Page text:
The "rule of thumb" is 1sq ft of ventilation per bird. Assuming 4 birds in your house, that's 4 sq ft of ventilation, or 576 sq inches, minimum. Each 2" dia hole you drill offers 3.1" sq inch of ventilation. You need about 200 of them. Sorry, that looks worse in print than I intend.

The point is, even before reducing their effective ventilation area for the louvered coverings I imagine you will use, they just don't offer enough air flow to be worth the effort. Even using 4" soffit vents offers just 12 sq inch per hole. The little 2" vents are to allow trapped moisture to escape structures that might otherwise accumulate between a facade (often brick or stone) and the stick built structure behind it, while the round soffit vents were popular retro fixes when adding ridge vents to equalize airflow.

The other windows you've proposed, two at 9x9 are 81 sq in each, or 160 sq inch total, and three at 8x14, 112 sq in ea, 336 for them all. All told, you have less than 500 square inches of ventilation - almost enough for three birds, not four or six. Since you are rapidly running out of wall space, I'd normally suggest soffit venting on your overhang, but you have no soffits. Where else, close to the roof line, can you locate venting without impeding on structural elements?

Lighting is up to you, I recommend LEDs, minimizes fire risk. You don't need heat, particularly with the Brahma, unless you are brooding chicks - which you won't be doing in that hen house for a host of reasons too lengthy to list here.

Raising it up on 2' legs is a great idea, for a host of reasons, but your structure will be too heavy for wheels unless you intend to put riding lawnmower tires on it, and run it on a 5/8" bolt driven through the leg. Even then, you will need to tow it, carefully, as it will be top heavy. Tow bar on the WIDE side for stability. Assuming you scrap the wheels idea, you do want to secure it to the ground somehow for the occasional high wind, and orient it so the narrow side faces your prevailing wind direction. Whether you do that with sunken legs and poured concrete, buried cinder block and chain, earth augurs and steel cable (shed tie down kit) or some other method depends mostly on local soil conditions. I can't research those for you from here.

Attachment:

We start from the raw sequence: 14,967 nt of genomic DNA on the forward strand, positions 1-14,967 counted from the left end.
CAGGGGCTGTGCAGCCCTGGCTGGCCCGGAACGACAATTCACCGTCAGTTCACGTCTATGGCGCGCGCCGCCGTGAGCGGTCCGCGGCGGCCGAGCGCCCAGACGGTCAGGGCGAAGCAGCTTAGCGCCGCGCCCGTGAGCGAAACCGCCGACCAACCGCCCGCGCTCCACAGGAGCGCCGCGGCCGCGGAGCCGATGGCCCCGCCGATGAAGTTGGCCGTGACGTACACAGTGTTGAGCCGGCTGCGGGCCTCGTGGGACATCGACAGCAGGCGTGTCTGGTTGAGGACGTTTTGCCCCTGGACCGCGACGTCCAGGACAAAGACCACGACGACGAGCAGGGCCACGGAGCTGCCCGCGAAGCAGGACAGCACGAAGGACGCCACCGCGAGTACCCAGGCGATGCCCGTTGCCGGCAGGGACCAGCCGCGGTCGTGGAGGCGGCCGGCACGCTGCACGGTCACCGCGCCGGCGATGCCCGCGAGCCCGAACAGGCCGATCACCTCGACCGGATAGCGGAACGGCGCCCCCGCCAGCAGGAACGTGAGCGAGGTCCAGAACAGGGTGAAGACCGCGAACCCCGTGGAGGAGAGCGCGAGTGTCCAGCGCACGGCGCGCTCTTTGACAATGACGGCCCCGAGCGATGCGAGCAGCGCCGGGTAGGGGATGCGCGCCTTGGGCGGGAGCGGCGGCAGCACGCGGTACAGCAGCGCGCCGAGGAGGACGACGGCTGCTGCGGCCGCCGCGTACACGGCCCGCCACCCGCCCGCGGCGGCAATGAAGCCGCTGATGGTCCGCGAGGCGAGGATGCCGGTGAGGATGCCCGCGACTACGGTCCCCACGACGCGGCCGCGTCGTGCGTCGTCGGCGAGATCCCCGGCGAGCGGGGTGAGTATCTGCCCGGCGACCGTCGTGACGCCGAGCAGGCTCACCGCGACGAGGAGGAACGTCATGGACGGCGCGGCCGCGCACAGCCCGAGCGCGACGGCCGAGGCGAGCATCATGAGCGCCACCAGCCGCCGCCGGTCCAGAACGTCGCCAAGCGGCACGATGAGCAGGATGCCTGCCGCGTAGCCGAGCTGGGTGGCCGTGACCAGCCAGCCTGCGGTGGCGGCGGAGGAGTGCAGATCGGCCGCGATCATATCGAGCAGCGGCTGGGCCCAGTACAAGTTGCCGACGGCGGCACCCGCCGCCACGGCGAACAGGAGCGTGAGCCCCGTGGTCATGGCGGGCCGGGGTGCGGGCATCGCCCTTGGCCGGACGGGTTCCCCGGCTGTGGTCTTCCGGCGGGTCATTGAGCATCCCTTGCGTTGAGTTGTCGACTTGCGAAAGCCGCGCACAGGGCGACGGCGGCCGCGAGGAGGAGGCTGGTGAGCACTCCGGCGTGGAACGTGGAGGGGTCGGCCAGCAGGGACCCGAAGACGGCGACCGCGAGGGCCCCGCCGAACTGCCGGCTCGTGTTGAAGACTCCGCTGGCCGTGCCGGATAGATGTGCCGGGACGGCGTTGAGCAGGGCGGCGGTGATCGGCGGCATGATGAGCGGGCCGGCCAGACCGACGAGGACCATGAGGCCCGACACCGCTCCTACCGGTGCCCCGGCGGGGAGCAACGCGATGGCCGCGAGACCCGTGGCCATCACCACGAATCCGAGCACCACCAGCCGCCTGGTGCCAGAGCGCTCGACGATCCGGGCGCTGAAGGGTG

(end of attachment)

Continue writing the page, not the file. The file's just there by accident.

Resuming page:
You get snow, about 4' per year, and your roof pitch is roughly 3/12. It won't shed itself, but that's a small area to clear off periodically, even if not at a convenient height. What are you doing for roofing material??? and how did you frame your rafters for snow load?

Finally, what are you doing for your run, which can help compensate for a number of shortfalls in optimum coop? Or are you fortunate enough to be able to allow them to free range in all bust the worst of weather?

Oh, and on light, heat, and frozen water supplies for your birds during January, where your average high is 33, and average low of 22, how are you running power and water to the structure, and keeping that water from freezing??? Your fire risk (assuming you use LEDs and skip the heat lamp) is more likely in an extension cord and power strip then any other place in this build.

That's what I've got, from a place of wanting to help, not any desire to tear down your efforts. Apologies I've not the words to frame it better.